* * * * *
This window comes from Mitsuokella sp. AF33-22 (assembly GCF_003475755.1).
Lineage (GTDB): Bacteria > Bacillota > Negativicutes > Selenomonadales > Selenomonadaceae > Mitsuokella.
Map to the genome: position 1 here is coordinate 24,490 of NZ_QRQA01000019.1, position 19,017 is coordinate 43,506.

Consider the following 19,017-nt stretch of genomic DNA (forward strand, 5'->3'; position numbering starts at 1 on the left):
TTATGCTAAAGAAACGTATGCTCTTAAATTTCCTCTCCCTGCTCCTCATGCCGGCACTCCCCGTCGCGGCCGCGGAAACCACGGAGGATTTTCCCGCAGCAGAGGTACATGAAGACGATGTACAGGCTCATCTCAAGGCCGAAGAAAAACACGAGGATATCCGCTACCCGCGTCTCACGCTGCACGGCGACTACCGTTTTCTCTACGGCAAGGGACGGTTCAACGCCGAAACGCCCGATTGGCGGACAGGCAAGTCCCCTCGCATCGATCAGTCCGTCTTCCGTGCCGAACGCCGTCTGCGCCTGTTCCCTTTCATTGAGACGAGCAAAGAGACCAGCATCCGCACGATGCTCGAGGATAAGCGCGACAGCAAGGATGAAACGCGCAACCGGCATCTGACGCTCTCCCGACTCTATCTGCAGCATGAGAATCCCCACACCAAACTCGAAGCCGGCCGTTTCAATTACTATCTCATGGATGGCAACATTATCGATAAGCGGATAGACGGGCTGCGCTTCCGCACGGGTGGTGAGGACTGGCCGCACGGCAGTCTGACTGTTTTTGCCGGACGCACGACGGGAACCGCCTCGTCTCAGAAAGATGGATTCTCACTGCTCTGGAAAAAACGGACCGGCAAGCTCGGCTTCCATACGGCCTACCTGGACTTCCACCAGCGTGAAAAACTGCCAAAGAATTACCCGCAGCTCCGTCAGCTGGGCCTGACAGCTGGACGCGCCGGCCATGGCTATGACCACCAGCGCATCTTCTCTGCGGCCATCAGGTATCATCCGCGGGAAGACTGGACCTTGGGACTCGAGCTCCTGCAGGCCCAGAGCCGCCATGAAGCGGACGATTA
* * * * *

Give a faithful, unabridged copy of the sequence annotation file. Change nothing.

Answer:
This window comes from Mitsuokella sp. AF33-22 (assembly GCF_003475755.1).
Lineage (GTDB): Bacteria > Bacillota > Negativicutes > Selenomonadales > Selenomonadaceae > Mitsuokella.
Map to the genome: position 1 here is coordinate 24,490 of NZ_QRQA01000019.1, position 19,017 is coordinate 43,506.

Consider the following 19,017-nt stretch of genomic DNA (forward strand, 5'->3'; position numbering starts at 1 on the left):
TTATGCTAAAGAAACGTATGCTCTTAAATTTCCTCTCCCTGCTCCTCATGCCGGCACTCCCCGTCGCGGCCGCGGAAACCACGGAGGATTTTCCCGCAGCAGAGGTACATGAAGACGATGTACAGGCTCATCTCAAGGCCGAAGAAAAACACGAGGATATCCGCTACCCGCGTCTCACGCTGCACGGCGACTACCGTTTTCTCTACGGCAAGGGACGGTTCAACGCCGAAACGCCCGATTGGCGGACAGGCAAGTCCCCTCGCATCGATCAGTCCGTCTTCCGTGCCGAACGCCGTCTGCGCCTGTTCCCTTTCATTGAGACGAGCAAAGAGACCAGCATCCGCACGATGCTCGAGGATAAGCGCGACAGCAAGGATGAAACGCGCAACCGGCATCTGACGCTCTCCCGACTCTATCTGCAGCATGAGAATCCCCACACCAAACTCGAAGCCGGCCGTTTCAATTACTATCTCATGGATGGCAACATTATCGATAAGCGGATAGACGGGCTGCGCTTCCGCACGGGTGGTGAGGACTGGCCGCACGGCAGTCTGACTGTTTTTGCCGGACGCACGACGGGAACCGCCTCGTCTCAGAAAGATGGATTCTCACTGCTCTGGAAAAAACGGACCGGCAAGCTCGGCTTCCATACGGCCTACCTGGACTTCCACCAGCGTGAAAAACTGCCAAAGAATTACCCGCAGCTCCGTCAGCTGGGCCTGACAGCTGGACGCGCCGGCCATGGCTATGACCACCAGCGCATCTTCTCTGCGGCCATCAGGTATCATCCGCGGGAAGACTGGACCTTGGGACTCGAGCTCCTGCAGGCCCAGAGCCGCCATGAAGCGGACGATTA